Selma, Czernowitz, May 1940
July 7, 1941
I want to live.
I want to laugh and give comfort,
fight battles, love and hate,
hold heaven in my hand,
be free to breathe and shout:
I don’t want to die. No!
December 23, 1941
The heaviest weight of all: to see
that no one needs me,
to know, to think,
I'll fade into nothingness like smoke
“And even if you clutch a thousand stars, she’s strong enough to carry myriads more.” So wrote seventeen-year-old Selma in one of fifty-seven poems in a booklet that she wished to give to her eighteen-year-old boyfriend, Leiser Fichman.
Selma was born in 1924 in Czernowitz, Bukovina and began to write poetry as a teenager. She met Leiser in the Ha-Shomer ha-Tsa’ir movement and their romance blossomed. At the beginning of the Nazi occupation, Leiser was taken to a forced-labor camp.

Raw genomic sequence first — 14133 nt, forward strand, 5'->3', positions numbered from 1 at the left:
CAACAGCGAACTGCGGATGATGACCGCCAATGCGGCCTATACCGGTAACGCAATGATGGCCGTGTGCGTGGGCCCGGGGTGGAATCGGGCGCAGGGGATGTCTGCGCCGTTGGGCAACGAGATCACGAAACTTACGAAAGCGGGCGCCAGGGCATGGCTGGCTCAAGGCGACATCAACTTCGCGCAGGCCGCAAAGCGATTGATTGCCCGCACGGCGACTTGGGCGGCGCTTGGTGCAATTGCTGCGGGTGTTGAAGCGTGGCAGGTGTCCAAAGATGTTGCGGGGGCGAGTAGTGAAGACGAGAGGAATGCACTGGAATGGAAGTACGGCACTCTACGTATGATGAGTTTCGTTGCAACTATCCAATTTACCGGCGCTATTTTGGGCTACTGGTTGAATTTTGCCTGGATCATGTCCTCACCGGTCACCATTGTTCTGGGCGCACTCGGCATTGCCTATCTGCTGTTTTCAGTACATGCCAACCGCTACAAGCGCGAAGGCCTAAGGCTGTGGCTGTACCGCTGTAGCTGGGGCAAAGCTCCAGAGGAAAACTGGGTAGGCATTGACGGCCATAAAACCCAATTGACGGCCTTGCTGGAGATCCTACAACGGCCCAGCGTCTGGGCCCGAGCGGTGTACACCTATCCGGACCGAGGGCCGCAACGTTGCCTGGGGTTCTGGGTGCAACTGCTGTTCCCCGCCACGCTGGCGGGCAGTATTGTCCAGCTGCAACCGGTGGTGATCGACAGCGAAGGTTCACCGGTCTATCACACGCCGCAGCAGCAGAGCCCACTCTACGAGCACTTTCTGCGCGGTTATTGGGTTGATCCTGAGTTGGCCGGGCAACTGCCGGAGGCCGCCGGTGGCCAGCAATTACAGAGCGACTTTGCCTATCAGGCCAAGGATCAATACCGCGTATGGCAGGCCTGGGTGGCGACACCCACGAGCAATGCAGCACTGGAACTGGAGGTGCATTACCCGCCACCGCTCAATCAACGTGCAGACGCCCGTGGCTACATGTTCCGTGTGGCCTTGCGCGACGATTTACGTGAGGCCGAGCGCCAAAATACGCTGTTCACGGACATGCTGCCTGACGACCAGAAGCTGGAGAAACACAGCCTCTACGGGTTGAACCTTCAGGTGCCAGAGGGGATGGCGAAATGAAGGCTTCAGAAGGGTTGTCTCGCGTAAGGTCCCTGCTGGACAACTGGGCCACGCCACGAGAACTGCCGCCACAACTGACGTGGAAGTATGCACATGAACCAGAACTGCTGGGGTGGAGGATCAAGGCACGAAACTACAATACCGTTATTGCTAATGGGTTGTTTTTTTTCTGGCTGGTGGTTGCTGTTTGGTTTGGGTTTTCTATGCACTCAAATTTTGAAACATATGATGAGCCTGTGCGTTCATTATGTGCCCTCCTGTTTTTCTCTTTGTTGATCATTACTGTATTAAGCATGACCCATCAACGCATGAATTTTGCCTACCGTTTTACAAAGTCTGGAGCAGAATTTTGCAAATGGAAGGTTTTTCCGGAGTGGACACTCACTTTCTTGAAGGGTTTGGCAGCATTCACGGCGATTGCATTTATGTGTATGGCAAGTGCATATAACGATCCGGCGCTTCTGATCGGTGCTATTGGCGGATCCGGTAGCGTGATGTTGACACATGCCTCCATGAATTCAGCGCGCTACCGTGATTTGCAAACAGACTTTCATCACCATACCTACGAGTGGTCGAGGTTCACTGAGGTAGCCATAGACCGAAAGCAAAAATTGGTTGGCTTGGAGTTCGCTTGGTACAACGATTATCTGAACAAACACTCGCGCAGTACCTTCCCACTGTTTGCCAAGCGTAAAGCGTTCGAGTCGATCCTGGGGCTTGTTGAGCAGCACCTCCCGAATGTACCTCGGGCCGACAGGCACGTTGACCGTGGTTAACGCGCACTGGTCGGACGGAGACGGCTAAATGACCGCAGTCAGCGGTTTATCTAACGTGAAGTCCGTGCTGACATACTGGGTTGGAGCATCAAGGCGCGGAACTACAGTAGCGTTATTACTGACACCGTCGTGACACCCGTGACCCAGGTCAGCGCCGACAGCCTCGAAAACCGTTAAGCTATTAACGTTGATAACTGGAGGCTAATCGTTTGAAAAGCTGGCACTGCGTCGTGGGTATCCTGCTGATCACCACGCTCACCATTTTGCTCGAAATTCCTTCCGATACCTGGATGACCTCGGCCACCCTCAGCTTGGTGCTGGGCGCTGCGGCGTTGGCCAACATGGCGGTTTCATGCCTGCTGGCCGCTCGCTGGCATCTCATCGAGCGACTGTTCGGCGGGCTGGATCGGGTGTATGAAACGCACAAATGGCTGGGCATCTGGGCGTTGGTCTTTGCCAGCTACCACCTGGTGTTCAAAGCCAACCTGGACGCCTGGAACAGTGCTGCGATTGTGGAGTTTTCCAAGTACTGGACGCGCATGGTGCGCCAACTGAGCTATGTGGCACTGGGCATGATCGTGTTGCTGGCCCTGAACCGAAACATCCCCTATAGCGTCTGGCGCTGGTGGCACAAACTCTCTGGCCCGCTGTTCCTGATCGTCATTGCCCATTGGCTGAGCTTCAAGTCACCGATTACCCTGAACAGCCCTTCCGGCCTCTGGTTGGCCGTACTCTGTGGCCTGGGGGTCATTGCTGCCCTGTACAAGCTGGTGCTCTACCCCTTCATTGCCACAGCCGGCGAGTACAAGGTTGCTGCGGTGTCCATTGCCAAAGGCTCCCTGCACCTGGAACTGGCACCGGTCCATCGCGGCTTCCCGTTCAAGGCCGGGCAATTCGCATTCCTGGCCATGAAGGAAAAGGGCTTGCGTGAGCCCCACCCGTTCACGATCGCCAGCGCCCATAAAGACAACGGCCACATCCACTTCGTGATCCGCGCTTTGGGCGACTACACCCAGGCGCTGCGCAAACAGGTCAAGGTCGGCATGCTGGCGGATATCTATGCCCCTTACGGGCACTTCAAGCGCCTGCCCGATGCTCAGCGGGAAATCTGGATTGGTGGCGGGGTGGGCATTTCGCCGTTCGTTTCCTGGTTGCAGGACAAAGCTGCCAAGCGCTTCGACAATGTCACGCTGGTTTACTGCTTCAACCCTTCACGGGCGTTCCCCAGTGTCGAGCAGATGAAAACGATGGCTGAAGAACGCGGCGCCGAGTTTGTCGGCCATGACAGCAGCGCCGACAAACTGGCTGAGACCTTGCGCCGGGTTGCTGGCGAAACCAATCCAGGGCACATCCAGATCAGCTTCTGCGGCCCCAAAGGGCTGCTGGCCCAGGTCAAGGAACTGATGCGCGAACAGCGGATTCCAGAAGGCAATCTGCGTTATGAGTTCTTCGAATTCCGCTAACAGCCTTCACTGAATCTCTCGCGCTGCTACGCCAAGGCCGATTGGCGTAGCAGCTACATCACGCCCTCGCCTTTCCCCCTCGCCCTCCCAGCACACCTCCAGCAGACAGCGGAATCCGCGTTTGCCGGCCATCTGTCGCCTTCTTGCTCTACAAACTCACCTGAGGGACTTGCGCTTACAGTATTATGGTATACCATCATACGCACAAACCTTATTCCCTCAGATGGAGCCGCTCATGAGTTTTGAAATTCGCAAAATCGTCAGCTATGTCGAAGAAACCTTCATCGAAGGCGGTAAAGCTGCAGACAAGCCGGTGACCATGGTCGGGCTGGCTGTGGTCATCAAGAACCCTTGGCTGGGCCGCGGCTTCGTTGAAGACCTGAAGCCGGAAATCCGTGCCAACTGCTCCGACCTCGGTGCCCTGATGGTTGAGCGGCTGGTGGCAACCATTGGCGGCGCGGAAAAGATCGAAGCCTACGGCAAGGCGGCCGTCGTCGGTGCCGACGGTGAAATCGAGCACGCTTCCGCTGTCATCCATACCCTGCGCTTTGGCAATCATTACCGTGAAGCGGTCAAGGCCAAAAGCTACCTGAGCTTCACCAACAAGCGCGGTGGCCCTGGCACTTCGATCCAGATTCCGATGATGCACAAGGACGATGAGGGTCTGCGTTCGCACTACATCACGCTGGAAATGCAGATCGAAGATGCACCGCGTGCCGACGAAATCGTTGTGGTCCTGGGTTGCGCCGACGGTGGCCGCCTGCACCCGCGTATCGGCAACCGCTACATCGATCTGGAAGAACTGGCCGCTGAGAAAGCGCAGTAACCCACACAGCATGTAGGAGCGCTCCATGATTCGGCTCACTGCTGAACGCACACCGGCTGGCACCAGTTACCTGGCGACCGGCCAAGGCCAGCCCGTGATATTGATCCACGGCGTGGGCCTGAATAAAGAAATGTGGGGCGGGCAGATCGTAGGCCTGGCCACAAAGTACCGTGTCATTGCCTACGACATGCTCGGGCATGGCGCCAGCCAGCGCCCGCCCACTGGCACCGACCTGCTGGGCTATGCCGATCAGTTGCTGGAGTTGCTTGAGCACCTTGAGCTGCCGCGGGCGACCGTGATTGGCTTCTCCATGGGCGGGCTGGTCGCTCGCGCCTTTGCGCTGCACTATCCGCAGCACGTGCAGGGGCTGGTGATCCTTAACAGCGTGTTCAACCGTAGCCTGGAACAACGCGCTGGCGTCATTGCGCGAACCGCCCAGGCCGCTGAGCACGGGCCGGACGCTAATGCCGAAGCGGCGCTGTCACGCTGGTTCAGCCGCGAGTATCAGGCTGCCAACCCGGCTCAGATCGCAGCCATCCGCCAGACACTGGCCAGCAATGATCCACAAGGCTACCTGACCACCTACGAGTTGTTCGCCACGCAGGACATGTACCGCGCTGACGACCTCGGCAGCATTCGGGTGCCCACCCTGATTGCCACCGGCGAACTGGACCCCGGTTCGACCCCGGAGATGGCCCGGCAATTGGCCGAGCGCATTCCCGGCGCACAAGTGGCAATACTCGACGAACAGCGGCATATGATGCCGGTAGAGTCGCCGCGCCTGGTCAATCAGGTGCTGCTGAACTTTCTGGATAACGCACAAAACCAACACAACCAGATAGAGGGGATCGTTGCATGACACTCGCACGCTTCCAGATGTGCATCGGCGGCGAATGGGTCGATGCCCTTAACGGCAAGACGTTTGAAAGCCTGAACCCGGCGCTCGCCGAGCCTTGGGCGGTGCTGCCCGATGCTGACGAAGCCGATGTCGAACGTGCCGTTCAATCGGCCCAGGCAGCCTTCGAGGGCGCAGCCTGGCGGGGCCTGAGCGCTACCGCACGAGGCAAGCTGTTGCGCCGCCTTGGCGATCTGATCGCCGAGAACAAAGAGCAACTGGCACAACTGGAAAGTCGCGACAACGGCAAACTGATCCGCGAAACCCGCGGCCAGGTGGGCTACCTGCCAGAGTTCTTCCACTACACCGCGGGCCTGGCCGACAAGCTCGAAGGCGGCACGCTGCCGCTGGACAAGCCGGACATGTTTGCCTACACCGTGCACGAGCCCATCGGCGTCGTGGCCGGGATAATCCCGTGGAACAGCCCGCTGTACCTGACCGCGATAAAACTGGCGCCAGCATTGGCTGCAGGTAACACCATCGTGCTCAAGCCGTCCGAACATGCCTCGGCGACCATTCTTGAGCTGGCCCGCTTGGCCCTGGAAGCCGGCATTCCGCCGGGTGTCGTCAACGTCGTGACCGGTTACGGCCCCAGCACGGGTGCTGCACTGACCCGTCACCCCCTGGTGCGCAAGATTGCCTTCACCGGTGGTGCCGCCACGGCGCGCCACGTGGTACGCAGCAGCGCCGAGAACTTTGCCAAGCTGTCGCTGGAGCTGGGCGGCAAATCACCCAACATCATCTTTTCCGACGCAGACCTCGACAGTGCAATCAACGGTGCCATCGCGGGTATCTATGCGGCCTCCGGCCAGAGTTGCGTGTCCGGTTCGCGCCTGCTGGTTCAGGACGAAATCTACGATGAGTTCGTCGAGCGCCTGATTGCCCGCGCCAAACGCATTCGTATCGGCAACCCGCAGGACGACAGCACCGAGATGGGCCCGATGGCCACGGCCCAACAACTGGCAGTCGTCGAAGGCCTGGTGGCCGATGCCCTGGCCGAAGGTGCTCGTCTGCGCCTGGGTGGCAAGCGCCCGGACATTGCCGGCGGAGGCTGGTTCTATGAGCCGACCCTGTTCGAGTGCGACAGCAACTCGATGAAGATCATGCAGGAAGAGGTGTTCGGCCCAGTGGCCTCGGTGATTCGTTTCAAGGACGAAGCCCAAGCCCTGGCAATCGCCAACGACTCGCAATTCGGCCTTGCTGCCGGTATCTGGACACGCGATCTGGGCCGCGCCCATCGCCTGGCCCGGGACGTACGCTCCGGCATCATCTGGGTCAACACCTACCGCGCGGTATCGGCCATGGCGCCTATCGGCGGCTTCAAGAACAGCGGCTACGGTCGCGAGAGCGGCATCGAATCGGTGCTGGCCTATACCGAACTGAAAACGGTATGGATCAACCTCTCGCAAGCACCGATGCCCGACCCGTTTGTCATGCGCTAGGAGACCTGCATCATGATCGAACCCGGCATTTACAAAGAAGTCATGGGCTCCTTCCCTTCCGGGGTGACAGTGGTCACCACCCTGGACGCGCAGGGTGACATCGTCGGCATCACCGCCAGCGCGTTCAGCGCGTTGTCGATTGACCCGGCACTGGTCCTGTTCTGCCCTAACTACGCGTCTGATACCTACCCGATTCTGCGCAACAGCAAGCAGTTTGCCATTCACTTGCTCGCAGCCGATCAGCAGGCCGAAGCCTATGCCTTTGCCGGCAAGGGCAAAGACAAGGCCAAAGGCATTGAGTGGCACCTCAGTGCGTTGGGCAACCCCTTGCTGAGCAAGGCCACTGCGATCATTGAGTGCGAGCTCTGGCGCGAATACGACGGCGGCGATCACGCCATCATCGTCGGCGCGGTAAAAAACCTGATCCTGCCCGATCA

In October 1941, Selma and her parents were interned in the ghetto. In June 1942, the family was deported to Transnistria. After an exhausting march, they were sent to the Michailowka labor camp, where the Germans and Ukrainians starved and terrorized the prisoners mercilessly. In July, Selma wrote her last letter to her friend: “I can’t take any more; I’m giving up now.... Kisses, be strong, Selma.” She died of typhus on December 16, 1942. Her parents died a short time later.
Leiser kept the notebook of poems in the camp until 1944, when he sent it to Else, Selma’s friend, in Czernowitz. He boarded the Mefkure, a clandestine immigrant vessel headed to the Land of Israel. The Mefkure sank in the Black Sea; Leiser perished without knowing that Selma had died.